At Wrightstyle, we have a proud track record of developing next-generation fire resistant glazing systems, writes our MD Tim Kempster.
For example, we were the first company to design and successfully test a fire-rated openable window. That was designed specifically for a hotel in Dubai.
More recently, we brought to market the first unlatched glazed fire-resistant doors.
We’ve also not been shy in bringing issues of concern to governments.
We did that in Dubai where test certificates were being abused. And we also did it with the UK government in relation to fire door certification.
But it’s taken tragedy to really start improving fire safety.
Pre-Grenfell, it was the design manager who would use his or her judgement about the level of fire protection.
That often meant, to save money, that fire protective levels were lowered from, say, 60 minutes to 30 minutes. A cost saving, yes, but at what cost?
Now, there is a greater recognition that passive fire protection shouldn’t just be about price. It means that some designers – some, not all – are starting to err on the side of caution.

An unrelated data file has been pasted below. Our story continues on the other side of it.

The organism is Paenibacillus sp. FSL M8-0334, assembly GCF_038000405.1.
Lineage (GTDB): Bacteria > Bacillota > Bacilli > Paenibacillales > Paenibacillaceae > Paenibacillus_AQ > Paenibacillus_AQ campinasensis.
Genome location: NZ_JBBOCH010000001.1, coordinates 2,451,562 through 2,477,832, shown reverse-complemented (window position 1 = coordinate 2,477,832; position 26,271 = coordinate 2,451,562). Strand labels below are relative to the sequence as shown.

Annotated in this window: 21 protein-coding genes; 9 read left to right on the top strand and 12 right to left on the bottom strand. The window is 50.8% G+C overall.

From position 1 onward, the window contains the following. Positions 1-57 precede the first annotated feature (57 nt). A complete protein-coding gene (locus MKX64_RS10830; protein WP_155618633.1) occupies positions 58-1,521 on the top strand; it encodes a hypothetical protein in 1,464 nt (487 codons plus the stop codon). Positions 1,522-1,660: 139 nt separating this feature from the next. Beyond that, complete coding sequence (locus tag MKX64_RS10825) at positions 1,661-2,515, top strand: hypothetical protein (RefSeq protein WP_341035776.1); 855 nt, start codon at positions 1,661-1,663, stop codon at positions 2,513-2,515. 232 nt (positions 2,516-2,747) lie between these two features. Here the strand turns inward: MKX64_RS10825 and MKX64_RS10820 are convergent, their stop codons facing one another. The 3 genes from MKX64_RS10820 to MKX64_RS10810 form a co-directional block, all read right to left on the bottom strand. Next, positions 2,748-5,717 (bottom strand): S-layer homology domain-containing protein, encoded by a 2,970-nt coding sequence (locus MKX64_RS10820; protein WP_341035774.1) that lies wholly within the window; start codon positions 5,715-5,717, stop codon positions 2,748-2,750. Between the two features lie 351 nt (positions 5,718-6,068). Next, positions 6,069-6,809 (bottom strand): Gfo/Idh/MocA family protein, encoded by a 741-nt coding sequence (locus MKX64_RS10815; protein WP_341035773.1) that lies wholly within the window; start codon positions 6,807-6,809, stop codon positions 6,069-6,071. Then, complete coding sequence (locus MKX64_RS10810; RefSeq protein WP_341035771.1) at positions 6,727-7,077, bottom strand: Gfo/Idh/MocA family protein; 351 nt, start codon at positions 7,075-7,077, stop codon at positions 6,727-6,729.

We always advise architects and designers that they should also only specify products and systems that have been tested together.
Effective compartmentalisation will only work if the glass and its framing system have been tested as one unit.
Because if one element fails, the whole system fails. That’s why all our products have been fully tested, and therefore carry our unambiguous guarantee.
Another element of poor practice was using installers who clearly should not have been in the fire installation business.
Simply, installing a fire-rated system involves complexities that a non-fire system doesn’t have.
The Grenfell fire will, no doubt, usher in more stringent regulations. It’s called “codifying by catastrophe” and, sadly, is often the reason for changing fire and building regulations.
But we’re glad, in the meantime, that many designers are not now being so complacent about fire safety. Because when it comes to human life complacency should never be an option.